While CBD is well tolerated by most people, Dr. Parodneck advised me to “start low and go slow.” “Everybody is different and what kind of effects theyâ€™ll see depends on what their underlying condition is, as well as their tolerance,” she says.
If you have a long history of smoking marijuana, some strains of which are relatively high in CBD, she says, you may have resistance. “When the body gets used to CBD, it makes fewer endogenous cannabinoids,” so you may need more CBD to feel anything. Too much, however, can give you stomach upset or make you tired.
For me, a non-pothead, and for most adults, “10 milligrams is fine to start,” says Dr. Parodneck. If that amount doesnâ€™t help, she advised me, I was to increase my dose in a week. “If itâ€™s too much, youâ€™ll feel sleepy or have diarrhea, which means you should go back to where you were the week before.” Dr. Parodneck recommended I write down what I took when and how I felt, to see if it was working and what my ideal dosage is.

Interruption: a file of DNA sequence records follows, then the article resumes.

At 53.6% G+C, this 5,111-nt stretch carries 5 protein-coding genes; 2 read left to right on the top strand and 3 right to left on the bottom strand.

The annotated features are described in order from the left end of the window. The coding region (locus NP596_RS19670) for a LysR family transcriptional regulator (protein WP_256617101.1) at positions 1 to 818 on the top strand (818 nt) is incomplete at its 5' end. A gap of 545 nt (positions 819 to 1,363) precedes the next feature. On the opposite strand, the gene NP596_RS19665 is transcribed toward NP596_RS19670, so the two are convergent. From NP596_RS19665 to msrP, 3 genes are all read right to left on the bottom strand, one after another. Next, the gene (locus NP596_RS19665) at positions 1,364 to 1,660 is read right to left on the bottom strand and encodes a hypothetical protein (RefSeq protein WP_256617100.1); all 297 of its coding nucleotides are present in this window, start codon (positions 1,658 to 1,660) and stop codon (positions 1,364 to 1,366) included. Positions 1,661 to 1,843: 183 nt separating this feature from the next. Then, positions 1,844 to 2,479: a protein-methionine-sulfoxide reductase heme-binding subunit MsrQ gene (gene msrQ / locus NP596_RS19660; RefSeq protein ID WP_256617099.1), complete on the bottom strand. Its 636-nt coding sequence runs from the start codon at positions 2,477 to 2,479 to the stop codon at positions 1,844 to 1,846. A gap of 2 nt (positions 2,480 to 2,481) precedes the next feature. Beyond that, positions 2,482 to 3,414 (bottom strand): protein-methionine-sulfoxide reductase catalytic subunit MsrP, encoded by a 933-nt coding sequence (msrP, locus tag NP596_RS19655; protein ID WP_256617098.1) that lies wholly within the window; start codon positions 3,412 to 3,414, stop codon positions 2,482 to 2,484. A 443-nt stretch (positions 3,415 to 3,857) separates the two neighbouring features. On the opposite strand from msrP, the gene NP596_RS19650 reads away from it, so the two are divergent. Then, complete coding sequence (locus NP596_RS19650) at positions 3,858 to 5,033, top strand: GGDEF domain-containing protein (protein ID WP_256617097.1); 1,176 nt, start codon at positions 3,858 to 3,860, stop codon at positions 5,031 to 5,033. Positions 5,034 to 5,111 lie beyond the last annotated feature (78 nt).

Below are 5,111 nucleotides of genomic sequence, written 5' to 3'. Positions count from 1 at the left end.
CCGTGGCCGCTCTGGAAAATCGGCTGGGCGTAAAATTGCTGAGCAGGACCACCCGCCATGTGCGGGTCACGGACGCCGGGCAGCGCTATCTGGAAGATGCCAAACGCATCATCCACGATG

I took 10mg of a CBD tincture at around 11 a.m., held it under my tongue for a minute, and then waited to feel like the secretly chill person I know I am deep down inside. Nada. I did this every day at around the same time, like I would with any medicine.
The next week I tried the same thing, but also bit off half a 10mg CBD gummy, bringing my dosage up to 15mg. I thought maybe I felt a bit calmer maybe an hour or two after taking it â€¦ but I couldnâ€™t be sure.
Then one day the following week, another friend gave me a hit from a CBD oil vape cartridge at a moment when I was starting to panic about being late to the movie we were trying to make. Within less than a minute, I felt a de-escalation, and after a few minutes I felt noticeably, appreciably calmer. I reported back to Dr. Parodneck. “That makes sense,” she said. “When you vape, 50% of the product gets utilized. With edibles, itâ€™s between 10 and 20%, and it takes longer to kick in [because you must metabolize it].”